Natural gas prices have spiked worldwide, with price surges most acutely felt in Europe. There are few short-term solutions to the problem, but recent gas flows from Russia have resulted in huge moves in the market, highlighting the enormous sway that Russia has over the gas market at the moment.
Russia is not the cause of extreme volatility and high prices, but that has not stopped age-old concerns about the geopolitics of gas from resurfacing.
Natural gas price spike
The trebling of natural gas prices in Europe this year has resulted in higher costs for consumers, pushed up inflation, and has bankrupted more than 20 energy suppliers in the UK. The causes are complex – the result of the pandemic, supply disruptions, and extreme weather, among other factors.
The trebling of natural gas prices in Europe this year has resulted in higher costs for consumers, pushed up inflation, and has bankrupted more than 20 energy suppliers in the UK.
But the role of Russia in contributing to the price crisis has received particular scrutiny, something that Russian President Vladimir Putin has not exactly tried to tamp down. On more than one occasion, Putin has suggested that prices would come down if only Europe would grant the final approval for the contested Nord Stream 2 pipeline. Perhaps Putin was simply making an observation about market dynamics, but the whiff of blackmail was hard to miss.
Adding to this speculation was the fact that gas flows from Russia to Europe appeared to slow in August, just as prices started to rise. The lower gas shipments contributed to even higher prices in the ensuing weeks and months.
“It sure didn’t do anything that it could to alleviate [the energy crunch], and in fact, took advantage of it,” Amos Hochstein, the U.S. State Department’s senior advisor for global energy security, told CNBC on November 11, referring to Russia’s response to the price surge.
It is worth noting that the U.S. government, in what was largely a bipartisan consensus across the Trump and Biden administrations, and from both parties in Congress, fiercely opposed the Nord Stream 2 pipeline, deploying sanctions to stop its construction. And yet, after spending years trying to halt the expansion of Russian gas in Europe, the U.S. now finds itself in the awkward position of criticizing Russia for not sending more gas.
At the same time, the concern of dependency on Russia is not altogether unfounded. Russia accounts for about a third of Europe’s gas consumption and roughly half of its gas imports, and the energy relationship has been a longstanding source of contention. Most glaringly was the 2009 disruption of gas flows to Europe during a cold winter, ostensibly over a pricing dispute with Ukraine. The episode encapsulated Europe’s vulnerability to the whims of the Kremlin, and has informed much of the diversification efforts ever since.
Russia accounts for about a third of Europe’s gas consumption and roughly half of its gas imports, and the energy relationship has been a longstanding source of contention.
U.S. Secretary of State Anthony Blinken warned Russia on November 10 not to use gas as a geopolitical tool. “Should Russia attempt to use energy as a weapon or commit further aggressive acts against Ukraine, we are committed and Germany is committed to taking appropriate action,” he said.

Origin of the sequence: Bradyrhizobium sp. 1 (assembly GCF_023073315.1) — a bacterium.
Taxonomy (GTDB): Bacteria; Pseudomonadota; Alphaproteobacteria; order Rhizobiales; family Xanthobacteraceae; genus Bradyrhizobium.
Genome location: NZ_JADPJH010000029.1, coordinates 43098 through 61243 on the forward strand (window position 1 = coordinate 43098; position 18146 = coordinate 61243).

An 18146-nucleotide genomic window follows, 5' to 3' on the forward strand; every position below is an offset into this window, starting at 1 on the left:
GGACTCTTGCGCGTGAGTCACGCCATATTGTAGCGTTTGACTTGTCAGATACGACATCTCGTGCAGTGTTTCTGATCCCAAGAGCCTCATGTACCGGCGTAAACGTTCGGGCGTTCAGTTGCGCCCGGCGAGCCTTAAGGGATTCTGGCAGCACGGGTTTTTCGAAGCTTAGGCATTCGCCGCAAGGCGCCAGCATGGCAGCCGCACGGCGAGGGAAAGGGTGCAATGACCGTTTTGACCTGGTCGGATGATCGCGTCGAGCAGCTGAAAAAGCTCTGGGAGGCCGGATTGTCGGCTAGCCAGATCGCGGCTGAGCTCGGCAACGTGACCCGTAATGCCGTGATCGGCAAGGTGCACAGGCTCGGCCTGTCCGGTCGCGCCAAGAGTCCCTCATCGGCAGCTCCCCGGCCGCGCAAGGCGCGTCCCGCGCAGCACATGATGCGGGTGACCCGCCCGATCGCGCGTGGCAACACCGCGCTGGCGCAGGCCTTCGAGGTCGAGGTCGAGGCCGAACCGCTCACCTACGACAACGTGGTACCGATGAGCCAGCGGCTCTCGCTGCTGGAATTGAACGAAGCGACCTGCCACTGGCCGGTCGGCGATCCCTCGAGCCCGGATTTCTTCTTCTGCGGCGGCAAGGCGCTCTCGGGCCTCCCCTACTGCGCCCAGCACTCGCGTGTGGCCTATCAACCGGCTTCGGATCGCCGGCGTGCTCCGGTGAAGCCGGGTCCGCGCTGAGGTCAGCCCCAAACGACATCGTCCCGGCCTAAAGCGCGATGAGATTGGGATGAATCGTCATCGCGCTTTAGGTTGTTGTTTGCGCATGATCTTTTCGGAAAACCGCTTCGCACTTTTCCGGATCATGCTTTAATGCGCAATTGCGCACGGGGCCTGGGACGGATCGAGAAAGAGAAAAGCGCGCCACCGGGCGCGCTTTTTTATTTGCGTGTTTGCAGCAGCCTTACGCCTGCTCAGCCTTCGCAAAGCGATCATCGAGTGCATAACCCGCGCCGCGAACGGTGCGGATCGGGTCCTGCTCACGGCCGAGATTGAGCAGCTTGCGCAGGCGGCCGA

High prices have suddenly given Moscow enormous leverage. After years of low prices and an expanding global trade in LNG, there are precious few sources of additional supply at the moment. Fast-growing Asian markets – particularly China – are snatching up LNG cargoes at extreme prices, leaving European buyers with few alternatives.
Supply crunch easing, but geopolitical tension continues
As evidence of Russia’s influence at the moment, Goldman Sachs said in a November 7 note to clients that TTF prices (a prominent Dutch trading hub) could soar to $30/MMBtu or fall to $17/MMBtu, depending on whether or not Russia sends the normal amount of gas or not.
In a sign that the crisis might be somewhat on the wane, natural gas prices actually fell in recent trading days on signs that Russia is finally stepping up gas shipments on a pipeline route through Ukraine. Prices fell as much as 12 percent on November 8. Russian gas giant Gazprom said it was filling up its European gas storage sites, replenishing diminished stocks.
Meanwhile, the Dutch grid operator Nederlandse Gasunie NV said that natural gas production from the giant Groningen gas field might increase temporarily to help plug the supply deficit. Groningen is slated for closure due to its contribution to seismic activity.
However, the story is not over, and the geopolitical weapon was wielded again, but this time by Belarussian President Alexander Lukashenko, who on November 11 threatened to cut off gas supplies to Europe after the EU considered tighter sanctions on Belarus over a dispute over migrants and last year’s election in Belarus. Roughly 20 percent of Russia’s gas shipments to Europe travel through Belarus.
Press reports indicate that German Chancellor Angela Merkel spoke with Putin, who is a key economic and geopolitical sponsor of Lukashenko, where she asked Putin to ensure that gas shipments through Belarus continue uninterrupted. Putin reportedly said that she should take up her concerns with Lukashenko directly.
It’s unclear where the standoff will go from here, but the EU, backed by the U.S., appear determined to move forward with tighter sanctions. The geopolitical fights over gas are likely set to continue.